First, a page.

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Canadian Universities Care About Student Safety — Unless The Threat Is Sexual Violence

There's far more to consent than "no means no" — not that you'd know it from what we're taught in sex ed. Canada's curricula has long glossed over this crucial part of every sexual encounter. It's time we say yes to talking about consent, in all its forms.
Photo: Courtesy of Getty Images.
Trigger warning: This story contains sensitive content regarding sexual assault.
“Welcome to campus! Here’s all the places to avoid at night!” This was one of the first things I learned when I moved onto the University of British Columbia (UBC) Vancouver campus in 2016, cautions whispered in between official student orientation stops.
At the time, I didn’t question it — just as I didn’t question why my residence advisor insisted I save the phone number for the service that connected me with student volunteers in case I needed someone to escort me across campus at night. Or why upper-year students warned me about which frat was the most rapey. I didn’t know that sexual violence on Canadian campuses, including UBC, was so rampant.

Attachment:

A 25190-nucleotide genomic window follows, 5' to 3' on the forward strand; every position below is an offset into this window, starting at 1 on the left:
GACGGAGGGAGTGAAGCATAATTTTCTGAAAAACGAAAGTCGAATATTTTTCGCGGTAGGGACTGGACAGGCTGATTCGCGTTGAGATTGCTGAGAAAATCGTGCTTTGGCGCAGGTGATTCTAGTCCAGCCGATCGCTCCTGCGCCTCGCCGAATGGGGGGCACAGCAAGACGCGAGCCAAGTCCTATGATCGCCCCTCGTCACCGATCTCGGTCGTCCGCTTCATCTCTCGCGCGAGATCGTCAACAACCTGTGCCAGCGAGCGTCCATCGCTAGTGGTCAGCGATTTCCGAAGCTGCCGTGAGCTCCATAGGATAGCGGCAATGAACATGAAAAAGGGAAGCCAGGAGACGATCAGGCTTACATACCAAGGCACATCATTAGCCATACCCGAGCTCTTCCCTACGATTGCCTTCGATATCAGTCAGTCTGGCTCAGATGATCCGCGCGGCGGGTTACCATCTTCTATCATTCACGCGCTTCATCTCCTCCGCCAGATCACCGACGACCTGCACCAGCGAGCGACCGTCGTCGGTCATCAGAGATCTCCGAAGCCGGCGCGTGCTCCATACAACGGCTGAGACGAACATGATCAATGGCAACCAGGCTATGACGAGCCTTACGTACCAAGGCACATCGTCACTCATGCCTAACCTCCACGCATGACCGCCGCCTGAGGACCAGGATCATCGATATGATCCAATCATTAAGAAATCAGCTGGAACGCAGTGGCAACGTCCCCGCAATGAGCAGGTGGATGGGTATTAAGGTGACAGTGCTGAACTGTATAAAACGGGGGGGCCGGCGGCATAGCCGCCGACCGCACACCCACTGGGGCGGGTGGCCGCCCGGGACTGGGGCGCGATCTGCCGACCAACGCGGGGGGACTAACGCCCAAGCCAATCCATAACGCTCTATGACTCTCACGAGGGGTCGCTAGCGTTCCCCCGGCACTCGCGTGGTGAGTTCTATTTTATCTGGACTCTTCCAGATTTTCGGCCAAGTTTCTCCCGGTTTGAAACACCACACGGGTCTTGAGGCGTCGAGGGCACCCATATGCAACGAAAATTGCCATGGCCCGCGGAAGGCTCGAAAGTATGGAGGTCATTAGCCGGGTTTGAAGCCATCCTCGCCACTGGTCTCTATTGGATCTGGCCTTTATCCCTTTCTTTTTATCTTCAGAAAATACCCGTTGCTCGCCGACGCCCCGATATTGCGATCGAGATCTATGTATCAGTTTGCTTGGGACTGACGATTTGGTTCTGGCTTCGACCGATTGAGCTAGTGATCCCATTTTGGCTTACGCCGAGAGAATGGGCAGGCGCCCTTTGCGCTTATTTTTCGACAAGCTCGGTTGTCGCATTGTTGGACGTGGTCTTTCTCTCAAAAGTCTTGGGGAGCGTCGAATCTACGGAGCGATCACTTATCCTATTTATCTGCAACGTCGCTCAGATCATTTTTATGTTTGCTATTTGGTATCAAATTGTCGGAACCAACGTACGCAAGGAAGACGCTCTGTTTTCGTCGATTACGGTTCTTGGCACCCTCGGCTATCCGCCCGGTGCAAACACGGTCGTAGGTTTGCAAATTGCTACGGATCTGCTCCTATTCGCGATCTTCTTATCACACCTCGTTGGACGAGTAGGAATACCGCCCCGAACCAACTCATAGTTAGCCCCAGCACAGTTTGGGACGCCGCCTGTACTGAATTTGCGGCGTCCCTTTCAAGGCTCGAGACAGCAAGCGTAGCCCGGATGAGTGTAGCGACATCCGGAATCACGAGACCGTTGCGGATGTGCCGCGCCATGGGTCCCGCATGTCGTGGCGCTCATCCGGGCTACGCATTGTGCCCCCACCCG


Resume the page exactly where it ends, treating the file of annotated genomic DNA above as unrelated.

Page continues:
Worse, I didn’t question my belief that if I was careful enough, I could avoid it. The illusion didn’t last long. Before classes started, one of my friends was sexually assaulted in her dorm room by another student. Even though that case, like so many others, never made headlines, I’ve been thinking about it a lot in light of the more than 20 women drugged and sexually assaulted in a Western University dorm in London, ON, during orientation week this fall, as reported on social media.